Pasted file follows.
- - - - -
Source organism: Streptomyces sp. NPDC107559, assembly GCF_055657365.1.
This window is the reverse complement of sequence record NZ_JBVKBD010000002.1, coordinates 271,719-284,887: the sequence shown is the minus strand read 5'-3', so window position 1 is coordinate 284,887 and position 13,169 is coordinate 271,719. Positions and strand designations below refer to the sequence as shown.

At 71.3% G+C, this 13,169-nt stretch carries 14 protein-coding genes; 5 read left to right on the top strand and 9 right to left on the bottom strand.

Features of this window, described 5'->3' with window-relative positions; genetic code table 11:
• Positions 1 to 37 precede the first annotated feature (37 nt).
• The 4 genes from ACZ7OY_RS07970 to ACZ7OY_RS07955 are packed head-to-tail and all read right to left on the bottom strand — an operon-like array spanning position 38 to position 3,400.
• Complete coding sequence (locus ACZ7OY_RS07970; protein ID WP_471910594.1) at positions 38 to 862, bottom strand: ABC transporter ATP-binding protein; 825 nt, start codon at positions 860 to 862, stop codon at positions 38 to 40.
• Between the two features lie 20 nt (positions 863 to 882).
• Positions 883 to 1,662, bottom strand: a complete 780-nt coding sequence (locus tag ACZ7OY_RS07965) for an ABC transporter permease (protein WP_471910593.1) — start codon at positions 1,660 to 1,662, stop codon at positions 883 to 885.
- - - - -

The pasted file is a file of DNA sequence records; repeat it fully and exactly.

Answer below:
Source organism: Streptomyces sp. NPDC107559, assembly GCF_055657365.1.
This window is the reverse complement of sequence record NZ_JBVKBD010000002.1, coordinates 271,719-284,887: the sequence shown is the minus strand read 5'-3', so window position 1 is coordinate 284,887 and position 13,169 is coordinate 271,719. Positions and strand designations below refer to the sequence as shown.

At 71.3% G+C, this 13,169-nt stretch carries 14 protein-coding genes; 5 read left to right on the top strand and 9 right to left on the bottom strand.

Features of this window, described 5'->3' with window-relative positions; genetic code table 11:
• Positions 1 to 37 precede the first annotated feature (37 nt).
• The 4 genes from ACZ7OY_RS07970 to ACZ7OY_RS07955 are packed head-to-tail and all read right to left on the bottom strand — an operon-like array spanning position 38 to position 3,400.
• Complete coding sequence (locus ACZ7OY_RS07970; protein ID WP_471910594.1) at positions 38 to 862, bottom strand: ABC transporter ATP-binding protein; 825 nt, start codon at positions 860 to 862, stop codon at positions 38 to 40.
• Between the two features lie 20 nt (positions 863 to 882).
• Positions 883 to 1,662, bottom strand: a complete 780-nt coding sequence (locus tag ACZ7OY_RS07965) for an ABC transporter permease (protein WP_471910593.1) — start codon at positions 1,660 to 1,662, stop codon at positions 883 to 885.